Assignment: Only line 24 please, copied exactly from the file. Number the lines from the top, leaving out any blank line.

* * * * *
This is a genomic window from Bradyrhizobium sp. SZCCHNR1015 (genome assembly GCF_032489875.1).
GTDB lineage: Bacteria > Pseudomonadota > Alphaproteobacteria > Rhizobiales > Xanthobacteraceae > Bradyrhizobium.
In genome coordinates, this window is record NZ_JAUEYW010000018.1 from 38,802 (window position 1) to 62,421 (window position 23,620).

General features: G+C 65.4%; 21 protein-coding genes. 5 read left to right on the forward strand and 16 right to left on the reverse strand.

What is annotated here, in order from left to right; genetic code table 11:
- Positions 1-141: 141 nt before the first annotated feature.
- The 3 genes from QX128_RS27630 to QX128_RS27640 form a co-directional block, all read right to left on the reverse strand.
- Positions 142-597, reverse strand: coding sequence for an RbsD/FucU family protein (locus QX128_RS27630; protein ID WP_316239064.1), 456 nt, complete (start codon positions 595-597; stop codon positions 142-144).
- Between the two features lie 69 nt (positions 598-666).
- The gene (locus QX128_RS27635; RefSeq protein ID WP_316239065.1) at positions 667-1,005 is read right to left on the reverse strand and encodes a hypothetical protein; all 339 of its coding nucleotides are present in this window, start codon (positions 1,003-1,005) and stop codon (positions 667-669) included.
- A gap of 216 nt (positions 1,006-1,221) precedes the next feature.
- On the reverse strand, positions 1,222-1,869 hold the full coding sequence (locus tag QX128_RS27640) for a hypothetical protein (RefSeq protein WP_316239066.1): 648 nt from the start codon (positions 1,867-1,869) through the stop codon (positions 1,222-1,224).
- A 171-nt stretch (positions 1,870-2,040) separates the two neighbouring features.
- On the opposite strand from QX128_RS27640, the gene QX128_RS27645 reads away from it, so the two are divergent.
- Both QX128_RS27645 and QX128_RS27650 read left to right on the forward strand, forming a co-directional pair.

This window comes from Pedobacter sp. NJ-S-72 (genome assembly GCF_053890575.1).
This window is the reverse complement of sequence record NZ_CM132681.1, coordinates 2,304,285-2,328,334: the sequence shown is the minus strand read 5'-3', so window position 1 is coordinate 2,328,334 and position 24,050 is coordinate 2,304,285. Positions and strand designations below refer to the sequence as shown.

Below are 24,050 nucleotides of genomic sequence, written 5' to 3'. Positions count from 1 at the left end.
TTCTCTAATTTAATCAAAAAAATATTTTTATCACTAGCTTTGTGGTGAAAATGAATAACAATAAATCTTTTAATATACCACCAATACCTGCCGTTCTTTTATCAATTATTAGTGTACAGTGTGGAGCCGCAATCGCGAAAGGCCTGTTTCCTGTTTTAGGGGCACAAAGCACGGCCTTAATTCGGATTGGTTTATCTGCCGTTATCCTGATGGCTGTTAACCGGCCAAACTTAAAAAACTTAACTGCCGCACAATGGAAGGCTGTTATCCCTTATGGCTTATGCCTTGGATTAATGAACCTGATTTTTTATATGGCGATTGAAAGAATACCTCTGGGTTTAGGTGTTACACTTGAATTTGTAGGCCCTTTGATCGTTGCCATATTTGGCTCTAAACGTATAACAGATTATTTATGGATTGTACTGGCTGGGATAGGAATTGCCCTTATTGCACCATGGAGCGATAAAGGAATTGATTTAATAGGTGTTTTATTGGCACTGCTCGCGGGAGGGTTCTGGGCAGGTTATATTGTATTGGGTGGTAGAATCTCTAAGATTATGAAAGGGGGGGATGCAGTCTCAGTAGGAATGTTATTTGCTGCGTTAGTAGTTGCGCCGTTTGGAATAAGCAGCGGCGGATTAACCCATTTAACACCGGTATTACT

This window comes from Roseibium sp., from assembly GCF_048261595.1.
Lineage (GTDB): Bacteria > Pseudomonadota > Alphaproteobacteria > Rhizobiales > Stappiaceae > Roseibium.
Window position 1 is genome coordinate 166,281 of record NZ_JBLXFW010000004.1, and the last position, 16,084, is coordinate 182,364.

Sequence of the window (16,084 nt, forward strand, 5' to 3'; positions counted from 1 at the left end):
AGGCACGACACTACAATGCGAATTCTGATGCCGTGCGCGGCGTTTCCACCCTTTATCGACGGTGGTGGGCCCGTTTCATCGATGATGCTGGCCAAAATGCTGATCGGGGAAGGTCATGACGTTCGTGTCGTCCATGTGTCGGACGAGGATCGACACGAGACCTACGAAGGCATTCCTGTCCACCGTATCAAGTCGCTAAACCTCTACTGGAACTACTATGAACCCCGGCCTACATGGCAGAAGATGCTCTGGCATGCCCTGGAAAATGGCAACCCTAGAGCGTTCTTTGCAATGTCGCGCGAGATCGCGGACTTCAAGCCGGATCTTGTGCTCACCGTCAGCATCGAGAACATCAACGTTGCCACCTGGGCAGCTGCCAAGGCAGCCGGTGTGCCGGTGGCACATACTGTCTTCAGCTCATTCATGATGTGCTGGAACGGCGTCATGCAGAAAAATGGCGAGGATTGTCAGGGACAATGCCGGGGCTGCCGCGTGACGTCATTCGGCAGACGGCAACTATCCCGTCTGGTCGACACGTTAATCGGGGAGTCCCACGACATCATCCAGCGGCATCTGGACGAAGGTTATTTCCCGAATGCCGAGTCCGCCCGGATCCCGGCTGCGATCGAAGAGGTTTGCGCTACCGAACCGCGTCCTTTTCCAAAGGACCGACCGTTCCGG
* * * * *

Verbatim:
AGGCACGACACTACAATGCGAATTCTGATGCCGTGCGCGGCGTTTCCACCCTTTATCGACGGTGGTGGGCCCGTTTCATCGATGATGCTGGCCAAAATGCTGATCGGGGAAGGTCATGACGTTCGTGTCGTCCATGTGTCGGACGAGGATCGACACGAGACCTACGAAGGCATTCCTGTCCACCGTATCAAGTCGCTAAACCTCTACTGGAACTACTATGAACCCCGGCCTACATGGCAGAAGATGCTCTGGCATGCCCTGGAAAATGGCAACCCTAGAGCGTTCTTTGCAATGTCGCGCGAGATCGCGGACTTCAAGCCGGATCTTGTGCTCACCGTCAGCATCGAGAACATCAACGTTGCCACCTGGGCAGCTGCCAAGGCAGCCGGTGTGCCGGTGGCACATACTGTCTTCAGCTCATTCATGATGTGCTGGAACGGCGTCATGCAGAAAAATGGCGAGGATTGTCAGGGACAATGCCGGGGCTGCCGCGTGACGTCATTCGGCAGACGGCAACTATCCCGTCTGGTCGACACGTTAATCGGGGAGTCCCACGACATCATCCAGCGGCATCTGGACGAAGGTTATTTCCCGAATGCCGAGTCCGCCCGGATCCCGGCTGCGATCGAAGAGGTTTGCGCTACCGAACCGCGTCCTTTTCCAAAGGACCGACCGTTCCGG